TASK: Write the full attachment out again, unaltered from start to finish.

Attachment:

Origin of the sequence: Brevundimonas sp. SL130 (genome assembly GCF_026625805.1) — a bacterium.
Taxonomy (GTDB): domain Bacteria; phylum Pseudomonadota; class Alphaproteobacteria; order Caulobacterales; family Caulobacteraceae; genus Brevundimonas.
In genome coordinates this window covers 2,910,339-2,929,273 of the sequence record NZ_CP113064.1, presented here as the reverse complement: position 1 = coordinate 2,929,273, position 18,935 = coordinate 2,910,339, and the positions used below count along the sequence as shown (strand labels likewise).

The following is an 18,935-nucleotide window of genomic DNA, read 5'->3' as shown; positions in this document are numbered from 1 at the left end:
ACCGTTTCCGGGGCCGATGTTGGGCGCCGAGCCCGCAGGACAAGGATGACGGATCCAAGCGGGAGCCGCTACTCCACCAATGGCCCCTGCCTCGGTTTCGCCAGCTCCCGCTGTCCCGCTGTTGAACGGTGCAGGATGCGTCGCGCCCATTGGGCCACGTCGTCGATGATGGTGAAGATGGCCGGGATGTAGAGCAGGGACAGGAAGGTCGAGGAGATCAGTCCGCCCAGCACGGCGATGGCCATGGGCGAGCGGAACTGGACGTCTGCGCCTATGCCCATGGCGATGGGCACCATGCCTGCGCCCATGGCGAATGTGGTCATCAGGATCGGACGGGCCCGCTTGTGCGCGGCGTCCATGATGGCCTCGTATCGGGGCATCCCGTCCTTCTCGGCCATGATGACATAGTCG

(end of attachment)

Origin of the sequence: Brevundimonas sp. SL130 (genome assembly GCF_026625805.1) — a bacterium.
Taxonomy (GTDB): domain Bacteria; phylum Pseudomonadota; class Alphaproteobacteria; order Caulobacterales; family Caulobacteraceae; genus Brevundimonas.
In genome coordinates this window covers 2,910,339-2,929,273 of the sequence record NZ_CP113064.1, presented here as the reverse complement: position 1 = coordinate 2,929,273, position 18,935 = coordinate 2,910,339, and the positions used below count along the sequence as shown (strand labels likewise).

The following is an 18,935-nucleotide window of genomic DNA, read 5'->3' as shown; positions in this document are numbered from 1 at the left end:
ACCGTTTCCGGGGCCGATGTTGGGCGCCGAGCCCGCAGGACAAGGATGACGGATCCAAGCGGGAGCCGCTACTCCACCAATGGCCCCTGCCTCGGTTTCGCCAGCTCCCGCTGTCCCGCTGTTGAACGGTGCAGGATGCGTCGCGCCCATTGGGCCACGTCGTCGATGATGGTGAAGATGGCCGGGATGTAGAGCAGGGACAGGAAGGTCGAGGAGATCAGTCCGCCCAGCACGGCGATGGCCATGGGCGAGCGGAACTGGACGTCTGCGCCTATGCCCATGGCGATGGGCACCATGCCTGCGCCCATGGCGAATGTGGTCATCAGGATCGGACGGGCCCGCTTGTGCGCGGCGTCCATGATGGCCTCGTATCGGGGCATCCCGTCCTTCTCGGCCATGATGACATAGTCG